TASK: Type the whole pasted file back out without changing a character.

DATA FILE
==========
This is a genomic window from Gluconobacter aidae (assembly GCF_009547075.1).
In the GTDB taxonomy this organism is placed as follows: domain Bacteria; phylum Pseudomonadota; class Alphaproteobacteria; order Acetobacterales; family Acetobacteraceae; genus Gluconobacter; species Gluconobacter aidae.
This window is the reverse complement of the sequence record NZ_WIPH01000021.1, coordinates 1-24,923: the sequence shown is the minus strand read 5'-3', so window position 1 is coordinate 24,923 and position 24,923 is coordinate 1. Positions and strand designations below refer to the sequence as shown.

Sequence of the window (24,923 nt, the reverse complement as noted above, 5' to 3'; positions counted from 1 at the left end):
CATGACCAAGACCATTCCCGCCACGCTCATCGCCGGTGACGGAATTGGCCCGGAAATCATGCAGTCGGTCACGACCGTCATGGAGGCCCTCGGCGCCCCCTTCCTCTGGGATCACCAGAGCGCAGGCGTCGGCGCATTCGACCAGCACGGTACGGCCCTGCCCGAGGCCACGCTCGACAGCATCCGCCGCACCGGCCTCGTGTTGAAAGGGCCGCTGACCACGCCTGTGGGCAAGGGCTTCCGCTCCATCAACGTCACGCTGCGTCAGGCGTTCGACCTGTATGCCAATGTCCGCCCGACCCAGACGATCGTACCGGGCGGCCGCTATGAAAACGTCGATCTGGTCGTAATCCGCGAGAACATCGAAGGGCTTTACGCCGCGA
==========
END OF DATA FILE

This is a genomic window from Gluconobacter aidae (assembly GCF_009547075.1).
In the GTDB taxonomy this organism is placed as follows: domain Bacteria; phylum Pseudomonadota; class Alphaproteobacteria; order Acetobacterales; family Acetobacteraceae; genus Gluconobacter; species Gluconobacter aidae.
This window is the reverse complement of the sequence record NZ_WIPH01000021.1, coordinates 1-24,923: the sequence shown is the minus strand read 5'-3', so window position 1 is coordinate 24,923 and position 24,923 is coordinate 1. Positions and strand designations below refer to the sequence as shown.

Sequence of the window (24,923 nt, the reverse complement as noted above, 5' to 3'; positions counted from 1 at the left end):
CATGACCAAGACCATTCCCGCCACGCTCATCGCCGGTGACGGAATTGGCCCGGAAATCATGCAGTCGGTCACGACCGTCATGGAGGCCCTCGGCGCCCCCTTCCTCTGGGATCACCAGAGCGCAGGCGTCGGCGCATTCGACCAGCACGGTACGGCCCTGCCCGAGGCCACGCTCGACAGCATCCGCCGCACCGGCCTCGTGTTGAAAGGGCCGCTGACCACGCCTGTGGGCAAGGGCTTCCGCTCCATCAACGTCACGCTGCGTCAGGCGTTCGACCTGTATGCCAATGTCCGCCCGACCCAGACGATCGTACCGGGCGGCCGCTATGAAAACGTCGATCTGGTCGTAATCCGCGAGAACATCGAAGGGCTTTACGCCGCGA